Outdoor behavioral healthcare is the prescriptive use of wilderness experiences by licensed mental health professionals to meet the therapeutic needs of clients.
Outdoor Behavioral Healthcare (OBH) consists of:
• Extended back-country travel and wilderness living experiences long enough to allow for clinical assessment, establishment of treatment goals, and a reasonable course of treatment not to exceed the productive impact of the experience,
• Active and direct use of clients’ participation and responsibility in their therapeutic process,
• Continuous group-living and regular formal group therapy sessions to foster teamwork and social interactions (excluding solo experiences),
• Individual therapy sessions, which may be supported by the inclusion of family therapy,
• Adventure experiences utilized to appropriately enhance treatment by fostering the development of eustress (i.e., the positive use of stress) as a beneficial element in the therapeutic experience,
• The use of nature in reality as well as a metaphor within the therapeutic process, and
• A strong ethic of care and support throughout the therapeutic experience.
The Outdoor Behavioral Healthcare Council and its member programs have been instrumental in raising the bar for wilderness treatment, facilitating research on the efficacy of wilderness treatment for adolescents, and in promoting the industry. AEE OBH Accreditation is a requirement of all OBH Council member programs that must be attained within two years of their acceptance to membership.
As outdoor behavioral healthcare, also know as Wilderness Therapy, became more favored as a treatment option for troubled teens in the 1990’s (and later pre-adolescents and young adults), avoidable and sometimes fatal accidents occurred in the backcountry. As the field diversified, a newer cohort of treatment owners and researchers recognized that collaborating with state regulators and additional self-regulation through shared best practices, and scientific examination (outcome based research), would protect clients and families and improve long-term efficacy.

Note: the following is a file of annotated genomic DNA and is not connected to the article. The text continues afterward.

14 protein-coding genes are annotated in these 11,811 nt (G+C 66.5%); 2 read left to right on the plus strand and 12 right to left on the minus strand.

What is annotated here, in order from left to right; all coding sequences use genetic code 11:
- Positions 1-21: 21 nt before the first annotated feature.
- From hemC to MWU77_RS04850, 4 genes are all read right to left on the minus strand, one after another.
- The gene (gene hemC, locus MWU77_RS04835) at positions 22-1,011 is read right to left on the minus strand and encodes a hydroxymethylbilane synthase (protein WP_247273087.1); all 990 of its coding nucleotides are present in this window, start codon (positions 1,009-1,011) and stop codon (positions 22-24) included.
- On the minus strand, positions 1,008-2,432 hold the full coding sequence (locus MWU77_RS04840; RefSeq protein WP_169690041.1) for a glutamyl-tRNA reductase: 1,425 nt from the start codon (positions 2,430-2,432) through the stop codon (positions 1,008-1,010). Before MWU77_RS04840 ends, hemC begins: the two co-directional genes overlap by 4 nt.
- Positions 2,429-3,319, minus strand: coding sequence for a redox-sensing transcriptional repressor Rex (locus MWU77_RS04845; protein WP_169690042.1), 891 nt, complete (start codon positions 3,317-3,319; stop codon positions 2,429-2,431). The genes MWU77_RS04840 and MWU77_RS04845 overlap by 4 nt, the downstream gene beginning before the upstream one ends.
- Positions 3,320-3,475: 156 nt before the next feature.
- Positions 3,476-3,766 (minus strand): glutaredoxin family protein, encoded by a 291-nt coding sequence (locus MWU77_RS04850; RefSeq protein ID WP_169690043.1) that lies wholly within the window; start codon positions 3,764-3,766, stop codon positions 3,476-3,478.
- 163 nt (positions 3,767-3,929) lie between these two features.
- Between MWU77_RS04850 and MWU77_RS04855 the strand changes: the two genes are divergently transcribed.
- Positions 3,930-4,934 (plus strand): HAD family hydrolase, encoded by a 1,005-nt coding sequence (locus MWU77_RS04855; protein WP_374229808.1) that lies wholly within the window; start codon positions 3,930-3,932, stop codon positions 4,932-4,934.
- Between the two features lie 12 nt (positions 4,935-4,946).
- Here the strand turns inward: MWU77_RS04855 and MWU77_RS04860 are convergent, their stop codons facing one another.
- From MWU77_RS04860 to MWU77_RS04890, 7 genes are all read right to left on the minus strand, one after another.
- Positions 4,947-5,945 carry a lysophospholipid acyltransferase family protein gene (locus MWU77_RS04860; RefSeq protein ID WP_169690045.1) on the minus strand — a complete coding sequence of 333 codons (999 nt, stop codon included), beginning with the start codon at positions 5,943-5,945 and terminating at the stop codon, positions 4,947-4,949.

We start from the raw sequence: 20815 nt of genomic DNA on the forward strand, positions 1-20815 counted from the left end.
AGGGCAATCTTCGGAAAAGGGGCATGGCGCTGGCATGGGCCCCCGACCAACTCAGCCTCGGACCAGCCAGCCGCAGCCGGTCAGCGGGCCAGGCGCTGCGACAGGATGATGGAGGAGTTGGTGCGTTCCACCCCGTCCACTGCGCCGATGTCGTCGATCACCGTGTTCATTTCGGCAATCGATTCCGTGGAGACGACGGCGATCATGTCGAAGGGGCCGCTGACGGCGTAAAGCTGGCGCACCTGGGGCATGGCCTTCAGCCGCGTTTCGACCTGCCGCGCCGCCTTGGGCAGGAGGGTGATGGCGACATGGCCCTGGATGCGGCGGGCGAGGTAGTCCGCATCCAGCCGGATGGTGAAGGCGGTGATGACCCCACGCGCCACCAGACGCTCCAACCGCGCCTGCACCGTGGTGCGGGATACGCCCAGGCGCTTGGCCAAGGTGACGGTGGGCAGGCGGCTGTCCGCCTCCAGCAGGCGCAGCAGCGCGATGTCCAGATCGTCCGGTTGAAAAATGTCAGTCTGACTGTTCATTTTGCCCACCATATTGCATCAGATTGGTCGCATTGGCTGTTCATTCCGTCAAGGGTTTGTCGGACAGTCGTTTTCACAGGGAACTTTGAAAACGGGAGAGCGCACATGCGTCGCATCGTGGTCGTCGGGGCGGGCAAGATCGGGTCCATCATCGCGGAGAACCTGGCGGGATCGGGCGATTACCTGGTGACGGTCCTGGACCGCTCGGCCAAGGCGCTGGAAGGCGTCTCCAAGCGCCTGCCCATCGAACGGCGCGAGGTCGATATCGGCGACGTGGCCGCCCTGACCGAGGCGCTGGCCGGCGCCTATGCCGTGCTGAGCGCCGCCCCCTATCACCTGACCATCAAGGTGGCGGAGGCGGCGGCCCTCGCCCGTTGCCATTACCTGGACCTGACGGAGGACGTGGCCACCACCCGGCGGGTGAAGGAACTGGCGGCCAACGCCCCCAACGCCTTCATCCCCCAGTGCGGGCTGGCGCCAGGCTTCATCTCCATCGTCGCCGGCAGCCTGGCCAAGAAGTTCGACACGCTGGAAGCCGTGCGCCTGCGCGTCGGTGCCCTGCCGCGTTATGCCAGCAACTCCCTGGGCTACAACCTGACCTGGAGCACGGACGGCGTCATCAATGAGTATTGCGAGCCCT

The OBH Center is a group of “... research scientists [who] are licensed clinicians who hold a faculty position at a university, possess a Ph.D, and have a minimum of two years of ‘mud on their boots’ from experience working in outdoor behavioral healthcare.”
An Obsessive-Compulsive Disorder diagnosis requires obsessions and compulsions that are "time-consuming" (take more than one hour each day) and are not explicable by other diagnosis, or by virtue of substance use or medical condition.
Obsessions are thoughts that are unwanted, intrusive and persistent and the patient seeks to cope by performing a compulsion.
Compulsions are unvaried, ritualized procedures (like excessive hand-washing, locking and unlocking and relocking of door; "irrational" behaviors like avoiding cracks in sidewalk; repetitively touching a shoe or hairpiece; fervent praying, rote recitations, etc) that are necessary to counteract the obsessive trigger.
"The Network/La Red is a survivor-led, social justice organization that works to end partner abuse in lesbian, gay, bisexual, transgender, S/M, polyamorous and queer communities. Rooted in anti-oppression principles, our work aims to create a world where all people are free from oppression. We strengthen our communities through organizing, education, and the provision of support services."
While the very role of children is to “individuate” from the parents, ODD is a pattern of persistent (more than 6 months) defiance and hostility toward authority figures and structure, and these people are aggressive toward peers, as well. Persons with ODD recognize the upset and annoyance in the family system, but are not accountable for this - in fact, they may complain of being unduly controlled and oppressed. “Treatment can help restore your child's self-esteem and rebuild a positive relationship between you and your child. Your child's relationships with other important adults in his or her life — such as teachers, clergy and care providers — also will benefit from early treatment.”
There have been four major changes to the ODD diagnosis in the DSM-5 & those can be viewed here.